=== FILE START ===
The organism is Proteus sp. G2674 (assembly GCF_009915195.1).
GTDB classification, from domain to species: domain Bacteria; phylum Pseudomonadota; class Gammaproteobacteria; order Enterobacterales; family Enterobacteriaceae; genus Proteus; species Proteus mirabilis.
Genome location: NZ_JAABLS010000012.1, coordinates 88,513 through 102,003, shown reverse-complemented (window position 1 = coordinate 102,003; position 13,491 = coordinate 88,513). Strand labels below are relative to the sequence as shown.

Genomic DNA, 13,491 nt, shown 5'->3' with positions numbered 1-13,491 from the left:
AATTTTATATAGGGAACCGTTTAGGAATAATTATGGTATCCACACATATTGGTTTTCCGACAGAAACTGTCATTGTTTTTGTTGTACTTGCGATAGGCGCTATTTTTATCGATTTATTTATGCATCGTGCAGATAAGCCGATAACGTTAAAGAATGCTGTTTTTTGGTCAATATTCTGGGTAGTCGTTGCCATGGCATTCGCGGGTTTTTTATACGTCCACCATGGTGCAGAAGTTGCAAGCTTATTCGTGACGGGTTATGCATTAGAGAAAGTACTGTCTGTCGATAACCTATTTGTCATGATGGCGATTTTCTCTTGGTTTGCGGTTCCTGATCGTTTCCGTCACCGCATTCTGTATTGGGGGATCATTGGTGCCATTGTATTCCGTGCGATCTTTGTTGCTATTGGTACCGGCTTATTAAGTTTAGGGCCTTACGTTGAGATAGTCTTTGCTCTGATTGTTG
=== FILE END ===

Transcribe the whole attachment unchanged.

The organism is Proteus sp. G2674 (assembly GCF_009915195.1).
GTDB classification, from domain to species: domain Bacteria; phylum Pseudomonadota; class Gammaproteobacteria; order Enterobacterales; family Enterobacteriaceae; genus Proteus; species Proteus mirabilis.
Genome location: NZ_JAABLS010000012.1, coordinates 88,513 through 102,003, shown reverse-complemented (window position 1 = coordinate 102,003; position 13,491 = coordinate 88,513). Strand labels below are relative to the sequence as shown.

Genomic DNA, 13,491 nt, shown 5'->3' with positions numbered 1-13,491 from the left:
AATTTTATATAGGGAACCGTTTAGGAATAATTATGGTATCCACACATATTGGTTTTCCGACAGAAACTGTCATTGTTTTTGTTGTACTTGCGATAGGCGCTATTTTTATCGATTTATTTATGCATCGTGCAGATAAGCCGATAACGTTAAAGAATGCTGTTTTTTGGTCAATATTCTGGGTAGTCGTTGCCATGGCATTCGCGGGTTTTTTATACGTCCACCATGGTGCAGAAGTTGCAAGCTTATTCGTGACGGGTTATGCATTAGAGAAAGTACTGTCTGTCGATAACCTATTTGTCATGATGGCGATTTTCTCTTGGTTTGCGGTTCCTGATCGTTTCCGTCACCGCATTCTGTATTGGGGGATCATTGGTGCCATTGTATTCCGTGCGATCTTTGTTGCTATTGGTACCGGCTTATTAAGTTTAGGGCCTTACGTTGAGATAGTCTTTGCTCTGATTGTTG